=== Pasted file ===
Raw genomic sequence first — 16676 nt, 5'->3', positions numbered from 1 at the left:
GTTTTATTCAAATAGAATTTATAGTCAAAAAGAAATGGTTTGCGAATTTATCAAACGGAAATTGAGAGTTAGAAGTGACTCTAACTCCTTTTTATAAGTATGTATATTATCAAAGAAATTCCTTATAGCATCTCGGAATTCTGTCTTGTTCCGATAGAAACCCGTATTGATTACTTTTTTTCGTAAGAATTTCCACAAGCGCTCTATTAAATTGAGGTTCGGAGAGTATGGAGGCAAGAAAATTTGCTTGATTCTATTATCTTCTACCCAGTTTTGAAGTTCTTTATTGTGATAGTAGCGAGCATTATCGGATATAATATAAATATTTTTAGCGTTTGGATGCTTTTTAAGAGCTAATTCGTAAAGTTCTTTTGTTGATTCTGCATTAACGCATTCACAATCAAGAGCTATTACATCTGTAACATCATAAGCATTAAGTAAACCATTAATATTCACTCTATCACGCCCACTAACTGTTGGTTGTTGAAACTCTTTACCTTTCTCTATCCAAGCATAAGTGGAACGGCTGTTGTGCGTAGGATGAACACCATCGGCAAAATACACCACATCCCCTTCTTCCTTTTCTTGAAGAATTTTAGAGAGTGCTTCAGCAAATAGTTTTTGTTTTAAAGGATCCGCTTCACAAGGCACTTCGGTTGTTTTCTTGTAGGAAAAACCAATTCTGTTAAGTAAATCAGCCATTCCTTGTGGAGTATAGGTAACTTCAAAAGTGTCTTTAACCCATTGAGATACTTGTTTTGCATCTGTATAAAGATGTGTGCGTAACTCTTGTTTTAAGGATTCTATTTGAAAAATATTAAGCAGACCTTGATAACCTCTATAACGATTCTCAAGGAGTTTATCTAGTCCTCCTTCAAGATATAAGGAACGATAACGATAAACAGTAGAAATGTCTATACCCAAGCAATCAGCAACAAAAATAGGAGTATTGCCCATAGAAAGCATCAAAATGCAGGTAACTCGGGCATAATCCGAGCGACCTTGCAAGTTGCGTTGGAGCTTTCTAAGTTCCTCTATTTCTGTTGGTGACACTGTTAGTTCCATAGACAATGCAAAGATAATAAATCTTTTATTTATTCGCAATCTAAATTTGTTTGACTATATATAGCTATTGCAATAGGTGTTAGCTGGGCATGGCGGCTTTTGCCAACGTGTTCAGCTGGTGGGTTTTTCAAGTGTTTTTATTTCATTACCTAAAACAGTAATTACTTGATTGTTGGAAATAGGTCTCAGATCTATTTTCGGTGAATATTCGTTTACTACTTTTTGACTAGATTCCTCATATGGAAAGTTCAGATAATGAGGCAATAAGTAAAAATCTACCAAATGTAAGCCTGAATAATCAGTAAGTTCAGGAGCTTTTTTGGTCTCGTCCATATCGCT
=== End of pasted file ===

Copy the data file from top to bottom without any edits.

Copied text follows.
Raw genomic sequence first — 16676 nt, 5'->3', positions numbered from 1 at the left:
GTTTTATTCAAATAGAATTTATAGTCAAAAAGAAATGGTTTGCGAATTTATCAAACGGAAATTGAGAGTTAGAAGTGACTCTAACTCCTTTTTATAAGTATGTATATTATCAAAGAAATTCCTTATAGCATCTCGGAATTCTGTCTTGTTCCGATAGAAACCCGTATTGATTACTTTTTTTCGTAAGAATTTCCACAAGCGCTCTATTAAATTGAGGTTCGGAGAGTATGGAGGCAAGAAAATTTGCTTGATTCTATTATCTTCTACCCAGTTTTGAAGTTCTTTATTGTGATAGTAGCGAGCATTATCGGATATAATATAAATATTTTTAGCGTTTGGATGCTTTTTAAGAGCTAATTCGTAAAGTTCTTTTGTTGATTCTGCATTAACGCATTCACAATCAAGAGCTATTACATCTGTAACATCATAAGCATTAAGTAAACCATTAATATTCACTCTATCACGCCCACTAACTGTTGGTTGTTGAAACTCTTTACCTTTCTCTATCCAAGCATAAGTGGAACGGCTGTTGTGCGTAGGATGAACACCATCGGCAAAATACACCACATCCCCTTCTTCCTTTTCTTGAAGAATTTTAGAGAGTGCTTCAGCAAATAGTTTTTGTTTTAAAGGATCCGCTTCACAAGGCACTTCGGTTGTTTTCTTGTAGGAAAAACCAATTCTGTTAAGTAAATCAGCCATTCCTTGTGGAGTATAGGTAACTTCAAAAGTGTCTTTAACCCATTGAGATACTTGTTTTGCATCTGTATAAAGATGTGTGCGTAACTCTTGTTTTAAGGATTCTATTTGAAAAATATTAAGCAGACCTTGATAACCTCTATAACGATTCTCAAGGAGTTTATCTAGTCCTCCTTCAAGATATAAGGAACGATAACGATAAACAGTAGAAATGTCTATACCCAAGCAATCAGCAACAAAAATAGGAGTATTGCCCATAGAAAGCATCAAAATGCAGGTAACTCGGGCATAATCCGAGCGACCTTGCAAGTTGCGTTGGAGCTTTCTAAGTTCCTCTATTTCTGTTGGTGACACTGTTAGTTCCATAGACAATGCAAAGATAATAAATCTTTTATTTATTCGCAATCTAAATTTGTTTGACTATATATAGCTATTGCAATAGGTGTTAGCTGGGCATGGCGGCTTTTGCCAACGTGTTCAGCTGGTGGGTTTTTCAAGTGTTTTTATTTCATTACCTAAAACAGTAATTACTTGATTGTTGGAAATAGGTCTCAGATCTATTTTCGGTGAATATTCGTTTACTACTTTTTGACTAGATTCCTCATATGGAAAGTTCAGATAATGAGGCAATAAGTAAAAATCTACCAAATGTAAGCCTGAATAATCAGTAAGTTCAGGAGCTTTTTTGGTCTCGTCCATATCGCT